Com. v. Binkiewicz

Decision Date09 June 1961
Citation342 Mass. 740,175 N.E.2d 473
PartiesCOMMONWEALTH v. Michael BINKIEWICZ (three cases). COMMONWEALTH v. Donald PAINTEN (three cases). COMMONWEALTH v. George E. HAYES (two cases).
CourtUnited States State Supreme Judicial Court of Massachusetts Supreme Court

Ruth I. Abrams, Sp. Asst. Dist. Atty., and Robert M. Sriberg, Asst. Dist. Atty., Boston, for Commonwealth.

Albert R. Mezoff, Boston, for defendant Binkiewicz.

Walter Powers, Jr., Boston, for defendant Painten.

Henry E. Quarles, Sr., Boston, and Henry E. Quarles, Jr., Roxbury, for defendant Hayes.



These cases arose out of the robbery of the People's National Bank, Marlborough, on February 28, 1958. At the trial in the Superior Court, the defendants Michael Binkiewicz and Donald Painten were convicted on indictments charging armed robbery while masked and disguised, and Binkiewicz, Painten, and George E. Hayes were convicted on indictments charging larceny of an automobile and conspiracy to steal. A fourth defendant, John Bratkon, in the course of the trial, pleaded guilty to armed robbery and conspiracy and thereupon was called as a witness for the Commonwealth. The convictions depended upon his testimony. The convicted defendants have appealed under G.L. c. 278, §§ 33A-33G. The assignment of error not argued in the briefs are deemed waived. Commonwealth v. Taylor, 327 Mass. 641, 646, 100 N.E.2d 22; Commonwealth v. Locke, 335 Mass. 106, 110, 138 N.E.2d 359.

1. Denial of Binkiewicz's motions for continuance.

On April 9, 1958, Binkiewicz was indicted for armed robbery. On May 7, 1958, he was indicted for larceny and conspiracy. Binkiewicz was arraigned on May 14, at which time his attorney, Mr. Stephen L. Mitchell, filed motions for bills of particulars which were denied. The court on June 9, 1958, assigned the cases for trial on June 18, 1958. Mr. Mitchell on June 10, by motion filed in the armed robbery case (No. 53537), moved that trial be postponed until September, 1958, because of his illness and inability to try the case before that month. On June 12, after hearing, that motion was denied, subject to the defendant's exception. On June 16, a second motion was filed in No. 53537 for a continuance to September, signed by Mr. Mitchell and indorsed from the office of George F. Himmel, 6 Beacon Street, Boston. To the motion was attached a written statement by a physician, dated June 6, 1958. Mr. Himmel may have been an office associate of Mr. Mitchell; the latter's address was the same. On June 18, in a handwritten paper, Mr. Mitchell withdrew the defendant's motion for continuance filed on June 16, 1958, 'for the reason that the court, Donahue J. has refused to hear the said motion.' On June 18, also, the court ordered in each case that 'George P. Lordan, Esq. * * * a practicing lawyer in this county' be appointed to represent the defendant. Mr. Lordan and Frank P. Marchetti, Esq., had appeared for Binkiewicz on June 12. 1 These appearances were withdrawn on June 13. Assignment of error 4 recites, inter alia, that on 'June 18, 1958, the court asked the defendant if he would accept the services of court-appointed counsel. The defendant answered that he would if said counsel was given sufficient opportunity to prepare an adequate defence.' The statement of evidence is not the function of an assignment of error. Commonwealth v. Boris, 317 Mass. 309, 312, 58 N.E.2d 8. The defendant, however, asserts the fact in his brief and we accept it.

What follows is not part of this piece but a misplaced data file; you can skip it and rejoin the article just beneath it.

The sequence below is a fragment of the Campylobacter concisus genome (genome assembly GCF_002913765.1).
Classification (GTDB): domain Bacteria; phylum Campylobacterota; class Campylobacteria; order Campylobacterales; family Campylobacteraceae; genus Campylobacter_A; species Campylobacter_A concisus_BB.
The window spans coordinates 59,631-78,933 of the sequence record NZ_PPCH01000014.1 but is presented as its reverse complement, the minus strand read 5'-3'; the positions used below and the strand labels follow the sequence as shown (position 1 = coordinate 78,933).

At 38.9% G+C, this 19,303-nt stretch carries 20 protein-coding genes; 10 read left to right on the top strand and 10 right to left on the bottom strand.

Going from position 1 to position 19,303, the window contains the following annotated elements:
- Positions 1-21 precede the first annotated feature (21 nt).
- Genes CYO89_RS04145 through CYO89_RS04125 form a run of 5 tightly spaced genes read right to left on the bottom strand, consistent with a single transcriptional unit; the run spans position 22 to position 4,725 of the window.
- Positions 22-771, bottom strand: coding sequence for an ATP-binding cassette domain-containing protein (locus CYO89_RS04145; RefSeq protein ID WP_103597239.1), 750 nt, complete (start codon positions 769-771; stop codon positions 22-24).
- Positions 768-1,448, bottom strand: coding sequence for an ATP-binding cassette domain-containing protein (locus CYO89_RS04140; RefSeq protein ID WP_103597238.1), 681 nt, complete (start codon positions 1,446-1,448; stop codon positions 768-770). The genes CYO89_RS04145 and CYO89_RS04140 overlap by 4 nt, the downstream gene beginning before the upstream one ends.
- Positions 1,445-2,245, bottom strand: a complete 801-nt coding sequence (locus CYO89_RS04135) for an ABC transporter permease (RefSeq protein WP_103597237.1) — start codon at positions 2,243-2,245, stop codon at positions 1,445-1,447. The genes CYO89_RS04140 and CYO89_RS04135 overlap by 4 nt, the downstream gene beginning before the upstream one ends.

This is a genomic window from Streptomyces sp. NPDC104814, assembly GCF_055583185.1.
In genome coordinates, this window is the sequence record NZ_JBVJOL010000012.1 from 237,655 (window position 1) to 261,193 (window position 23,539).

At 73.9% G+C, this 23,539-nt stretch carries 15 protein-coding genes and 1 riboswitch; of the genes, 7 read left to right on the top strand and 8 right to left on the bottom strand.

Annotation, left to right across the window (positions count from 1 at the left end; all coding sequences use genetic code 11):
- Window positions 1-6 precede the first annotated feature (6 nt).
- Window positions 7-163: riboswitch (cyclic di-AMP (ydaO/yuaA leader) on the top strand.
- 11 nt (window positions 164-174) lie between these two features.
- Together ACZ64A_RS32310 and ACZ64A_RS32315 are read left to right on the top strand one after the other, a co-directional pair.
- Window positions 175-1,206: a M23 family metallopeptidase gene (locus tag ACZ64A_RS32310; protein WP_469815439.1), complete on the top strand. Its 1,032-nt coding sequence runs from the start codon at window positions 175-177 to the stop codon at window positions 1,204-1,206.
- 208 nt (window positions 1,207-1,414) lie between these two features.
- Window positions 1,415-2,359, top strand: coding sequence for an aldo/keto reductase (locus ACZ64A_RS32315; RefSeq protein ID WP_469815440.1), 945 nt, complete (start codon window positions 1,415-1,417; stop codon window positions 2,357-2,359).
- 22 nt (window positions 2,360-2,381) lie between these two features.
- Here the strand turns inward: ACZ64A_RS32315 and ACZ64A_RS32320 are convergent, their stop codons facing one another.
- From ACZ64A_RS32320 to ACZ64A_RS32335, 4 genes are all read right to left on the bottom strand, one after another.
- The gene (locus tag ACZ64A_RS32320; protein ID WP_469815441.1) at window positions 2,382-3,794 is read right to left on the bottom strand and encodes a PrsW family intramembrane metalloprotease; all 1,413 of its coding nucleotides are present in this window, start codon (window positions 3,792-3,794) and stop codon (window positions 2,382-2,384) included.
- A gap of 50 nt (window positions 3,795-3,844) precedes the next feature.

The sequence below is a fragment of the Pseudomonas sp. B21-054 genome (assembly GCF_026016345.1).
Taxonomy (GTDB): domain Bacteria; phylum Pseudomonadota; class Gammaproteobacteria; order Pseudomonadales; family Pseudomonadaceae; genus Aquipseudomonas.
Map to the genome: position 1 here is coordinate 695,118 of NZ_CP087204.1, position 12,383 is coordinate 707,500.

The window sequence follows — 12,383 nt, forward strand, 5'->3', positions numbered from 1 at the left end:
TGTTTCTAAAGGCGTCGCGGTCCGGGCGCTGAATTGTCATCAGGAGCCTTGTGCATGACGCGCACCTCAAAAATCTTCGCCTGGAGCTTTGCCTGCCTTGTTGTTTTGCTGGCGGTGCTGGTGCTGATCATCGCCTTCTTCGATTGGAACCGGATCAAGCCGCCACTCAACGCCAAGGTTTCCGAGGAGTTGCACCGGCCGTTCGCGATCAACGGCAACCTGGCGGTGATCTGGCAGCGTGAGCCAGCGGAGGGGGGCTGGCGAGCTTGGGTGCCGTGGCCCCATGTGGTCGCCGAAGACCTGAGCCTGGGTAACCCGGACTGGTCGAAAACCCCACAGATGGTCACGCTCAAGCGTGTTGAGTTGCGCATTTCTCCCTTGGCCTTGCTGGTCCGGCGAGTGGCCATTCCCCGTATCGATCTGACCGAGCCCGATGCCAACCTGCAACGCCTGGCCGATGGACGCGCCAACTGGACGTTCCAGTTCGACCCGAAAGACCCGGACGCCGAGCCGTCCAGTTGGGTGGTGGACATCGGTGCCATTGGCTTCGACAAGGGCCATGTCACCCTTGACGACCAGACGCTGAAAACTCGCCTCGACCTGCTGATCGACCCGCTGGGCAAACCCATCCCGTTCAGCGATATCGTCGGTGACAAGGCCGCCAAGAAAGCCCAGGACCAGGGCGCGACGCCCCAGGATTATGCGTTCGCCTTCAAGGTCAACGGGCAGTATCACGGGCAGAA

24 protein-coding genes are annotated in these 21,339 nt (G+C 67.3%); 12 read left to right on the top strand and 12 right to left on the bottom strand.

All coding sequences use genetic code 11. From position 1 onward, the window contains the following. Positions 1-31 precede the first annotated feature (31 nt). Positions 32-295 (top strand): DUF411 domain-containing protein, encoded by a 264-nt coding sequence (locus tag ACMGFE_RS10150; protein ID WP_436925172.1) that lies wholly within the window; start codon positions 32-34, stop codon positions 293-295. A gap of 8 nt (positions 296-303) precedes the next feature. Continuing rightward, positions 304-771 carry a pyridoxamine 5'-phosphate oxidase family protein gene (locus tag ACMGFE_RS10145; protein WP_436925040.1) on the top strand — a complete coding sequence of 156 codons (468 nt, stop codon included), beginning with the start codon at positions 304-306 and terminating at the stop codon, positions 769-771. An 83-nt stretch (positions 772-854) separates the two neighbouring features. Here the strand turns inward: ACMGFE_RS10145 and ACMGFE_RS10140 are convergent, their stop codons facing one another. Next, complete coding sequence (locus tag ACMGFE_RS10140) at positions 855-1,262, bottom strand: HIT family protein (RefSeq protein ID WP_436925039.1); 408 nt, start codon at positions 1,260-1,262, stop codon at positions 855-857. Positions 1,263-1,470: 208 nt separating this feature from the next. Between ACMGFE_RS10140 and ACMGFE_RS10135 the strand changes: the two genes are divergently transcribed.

Trial began on June 20, 1958. The transcript shows that after the jury had been empanelled and sworn, the indictments had been read, and a recess taken, Mr. Lordan said, 'Your Honor, I conferred with Mr. Binkiewicz during the recess. He wants me to put on record his objections to going forward and asks his exceptions be saved. May that be done?' The judge answered, 'All right.'

In Lindsey v. Commonwealth, 331 Mass. 1, 2, 116 N.E.2d 691, 692, we said, 'The right to the assistance of counsel obtained by the accused is * * * one of the rights secured by the Fourteenth Amendment. Powell v. Alabama, 287 U.S. 45, 68-69, 53 S.Ct. 55, 77 L.Ed. 158 * * * [The State] is required to allow the accused a reasonable opportunity to procure counsel for himself and to allow such counsel a reasonable opportunity to prepare and to present the defence. Allen v. Commonwealth, 324 Mass. 558, 87 N.E.2d 192; Commonwealth v. Blondin, 324 Mass. 564, 567-569, 87 N.E.2d 455; Avery v. Alabama, 308 U.S. 444, 446, 60 S.Ct. 321, 84 L.Ed. 371; House v. Mayo, 324 U.S. 42, 45-46, 65 S.Ct. 517, 89 L.Ed. 739; White v. Ragen, 324 U.S. 760, 763-764, 65 S.Ct. 978, 89 L.Ed. 1348.' See Chandler v. Fretag, 348 U.S. 3, 9, 75 S.Ct. 1, 99 L.Ed. 4; Jones v. Commonwealth, 331 Mass. 169, 171, 117 N.E.2d 820; Melanson v. O'Brien, 1 Cir., 191 F.2d 963, 968-969.